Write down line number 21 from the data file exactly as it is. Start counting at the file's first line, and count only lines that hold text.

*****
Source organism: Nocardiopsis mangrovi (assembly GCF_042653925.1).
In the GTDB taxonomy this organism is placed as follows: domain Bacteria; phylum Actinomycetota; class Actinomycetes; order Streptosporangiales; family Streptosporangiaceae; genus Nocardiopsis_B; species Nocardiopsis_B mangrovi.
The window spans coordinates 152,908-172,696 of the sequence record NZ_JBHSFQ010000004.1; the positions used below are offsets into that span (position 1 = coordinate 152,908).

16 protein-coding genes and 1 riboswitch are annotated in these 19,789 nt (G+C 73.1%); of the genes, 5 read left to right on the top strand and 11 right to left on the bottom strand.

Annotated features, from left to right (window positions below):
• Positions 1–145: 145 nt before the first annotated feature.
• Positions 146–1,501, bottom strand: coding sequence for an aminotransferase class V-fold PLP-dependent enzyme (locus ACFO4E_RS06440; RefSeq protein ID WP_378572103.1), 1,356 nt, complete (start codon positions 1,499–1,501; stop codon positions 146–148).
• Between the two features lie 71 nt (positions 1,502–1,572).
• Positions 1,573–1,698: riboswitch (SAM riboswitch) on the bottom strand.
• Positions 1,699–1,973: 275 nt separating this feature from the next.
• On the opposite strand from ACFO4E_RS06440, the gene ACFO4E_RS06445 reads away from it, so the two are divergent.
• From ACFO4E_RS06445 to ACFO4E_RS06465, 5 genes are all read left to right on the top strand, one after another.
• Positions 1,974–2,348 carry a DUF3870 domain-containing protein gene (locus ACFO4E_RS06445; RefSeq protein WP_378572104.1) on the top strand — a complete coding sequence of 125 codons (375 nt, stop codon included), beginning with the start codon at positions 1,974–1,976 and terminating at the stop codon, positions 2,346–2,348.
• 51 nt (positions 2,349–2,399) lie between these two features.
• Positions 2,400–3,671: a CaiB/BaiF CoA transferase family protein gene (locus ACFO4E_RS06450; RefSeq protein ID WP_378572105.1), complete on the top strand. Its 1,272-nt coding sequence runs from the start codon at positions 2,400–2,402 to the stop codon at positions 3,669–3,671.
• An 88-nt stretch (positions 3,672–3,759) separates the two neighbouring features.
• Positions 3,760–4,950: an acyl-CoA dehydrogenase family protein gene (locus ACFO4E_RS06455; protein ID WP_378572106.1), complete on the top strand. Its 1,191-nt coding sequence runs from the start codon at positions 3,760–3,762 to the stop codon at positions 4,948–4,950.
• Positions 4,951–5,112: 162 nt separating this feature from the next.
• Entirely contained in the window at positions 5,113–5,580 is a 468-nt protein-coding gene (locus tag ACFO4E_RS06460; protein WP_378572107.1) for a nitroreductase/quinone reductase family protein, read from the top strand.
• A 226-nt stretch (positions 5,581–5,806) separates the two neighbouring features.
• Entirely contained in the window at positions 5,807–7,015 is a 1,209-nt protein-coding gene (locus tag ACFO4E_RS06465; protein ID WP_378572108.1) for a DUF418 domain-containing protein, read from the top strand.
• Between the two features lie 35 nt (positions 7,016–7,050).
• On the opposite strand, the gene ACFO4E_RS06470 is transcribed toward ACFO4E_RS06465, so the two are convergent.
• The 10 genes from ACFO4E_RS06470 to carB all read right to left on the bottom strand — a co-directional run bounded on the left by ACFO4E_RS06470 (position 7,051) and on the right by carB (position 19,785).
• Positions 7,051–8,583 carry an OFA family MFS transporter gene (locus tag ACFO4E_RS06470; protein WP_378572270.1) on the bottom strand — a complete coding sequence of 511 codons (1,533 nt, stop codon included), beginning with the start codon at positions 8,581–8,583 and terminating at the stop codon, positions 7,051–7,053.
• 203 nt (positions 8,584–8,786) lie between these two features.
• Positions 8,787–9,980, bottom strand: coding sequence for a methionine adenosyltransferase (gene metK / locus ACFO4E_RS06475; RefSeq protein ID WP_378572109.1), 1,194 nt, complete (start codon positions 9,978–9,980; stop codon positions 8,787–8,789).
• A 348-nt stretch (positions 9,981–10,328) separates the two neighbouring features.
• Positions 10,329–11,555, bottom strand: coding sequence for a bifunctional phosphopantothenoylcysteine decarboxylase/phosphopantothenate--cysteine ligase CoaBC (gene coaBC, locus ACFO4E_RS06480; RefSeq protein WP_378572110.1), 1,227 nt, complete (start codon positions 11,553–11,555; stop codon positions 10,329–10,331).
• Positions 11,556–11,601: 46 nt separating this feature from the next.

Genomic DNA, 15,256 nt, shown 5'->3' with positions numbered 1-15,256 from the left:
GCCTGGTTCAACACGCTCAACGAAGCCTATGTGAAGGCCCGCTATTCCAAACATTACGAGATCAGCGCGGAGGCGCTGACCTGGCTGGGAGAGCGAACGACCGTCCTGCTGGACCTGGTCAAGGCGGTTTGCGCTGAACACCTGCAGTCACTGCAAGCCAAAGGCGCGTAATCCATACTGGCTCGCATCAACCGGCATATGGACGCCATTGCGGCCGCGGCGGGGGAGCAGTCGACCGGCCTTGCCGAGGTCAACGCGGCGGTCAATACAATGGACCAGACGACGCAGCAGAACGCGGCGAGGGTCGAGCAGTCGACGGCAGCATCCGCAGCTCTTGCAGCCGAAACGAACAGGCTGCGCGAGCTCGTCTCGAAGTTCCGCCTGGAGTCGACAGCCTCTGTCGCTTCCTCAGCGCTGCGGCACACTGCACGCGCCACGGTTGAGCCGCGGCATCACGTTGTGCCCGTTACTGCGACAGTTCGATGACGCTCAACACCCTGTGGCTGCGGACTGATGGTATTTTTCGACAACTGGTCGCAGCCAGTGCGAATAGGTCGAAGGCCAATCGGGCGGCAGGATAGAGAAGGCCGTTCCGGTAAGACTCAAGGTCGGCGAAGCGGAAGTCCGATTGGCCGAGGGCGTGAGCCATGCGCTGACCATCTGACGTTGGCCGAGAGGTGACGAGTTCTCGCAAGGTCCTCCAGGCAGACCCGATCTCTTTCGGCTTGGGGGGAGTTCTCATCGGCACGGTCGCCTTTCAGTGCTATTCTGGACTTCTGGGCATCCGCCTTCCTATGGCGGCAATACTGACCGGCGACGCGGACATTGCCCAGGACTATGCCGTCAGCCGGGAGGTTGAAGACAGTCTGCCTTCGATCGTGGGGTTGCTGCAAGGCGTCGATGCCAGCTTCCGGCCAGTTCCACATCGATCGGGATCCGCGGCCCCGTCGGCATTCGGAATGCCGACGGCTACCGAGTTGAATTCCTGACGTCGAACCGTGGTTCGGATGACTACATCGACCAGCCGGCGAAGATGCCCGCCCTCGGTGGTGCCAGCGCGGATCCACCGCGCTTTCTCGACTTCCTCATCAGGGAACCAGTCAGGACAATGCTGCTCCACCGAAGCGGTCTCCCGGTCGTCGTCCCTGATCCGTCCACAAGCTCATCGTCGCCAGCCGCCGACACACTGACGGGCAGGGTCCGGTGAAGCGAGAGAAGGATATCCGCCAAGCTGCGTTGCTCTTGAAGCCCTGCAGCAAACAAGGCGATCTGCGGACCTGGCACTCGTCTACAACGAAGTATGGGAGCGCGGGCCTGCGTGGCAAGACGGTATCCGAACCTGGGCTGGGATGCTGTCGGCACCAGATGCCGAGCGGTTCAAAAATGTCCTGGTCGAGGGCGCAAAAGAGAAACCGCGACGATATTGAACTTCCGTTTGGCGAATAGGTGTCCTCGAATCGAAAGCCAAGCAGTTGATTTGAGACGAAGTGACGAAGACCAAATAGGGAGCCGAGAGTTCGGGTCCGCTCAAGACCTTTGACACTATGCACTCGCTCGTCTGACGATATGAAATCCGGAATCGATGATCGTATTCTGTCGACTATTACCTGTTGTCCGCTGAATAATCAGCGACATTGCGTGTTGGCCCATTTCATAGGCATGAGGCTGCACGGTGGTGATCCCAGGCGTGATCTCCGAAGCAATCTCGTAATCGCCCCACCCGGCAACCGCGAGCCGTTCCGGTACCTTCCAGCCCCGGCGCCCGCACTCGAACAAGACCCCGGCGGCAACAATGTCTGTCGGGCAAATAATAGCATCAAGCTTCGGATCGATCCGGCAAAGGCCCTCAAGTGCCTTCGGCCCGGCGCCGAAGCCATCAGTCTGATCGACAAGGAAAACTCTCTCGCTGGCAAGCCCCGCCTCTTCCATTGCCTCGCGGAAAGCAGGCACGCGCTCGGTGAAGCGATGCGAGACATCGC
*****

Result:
• Entirely contained in the window at positions 5,807–7,015 is a 1,209-nt protein-coding gene (locus tag ACFO4E_RS06465; protein ID WP_378572108.1) for a DUF418 domain-containing protein, read from the top strand.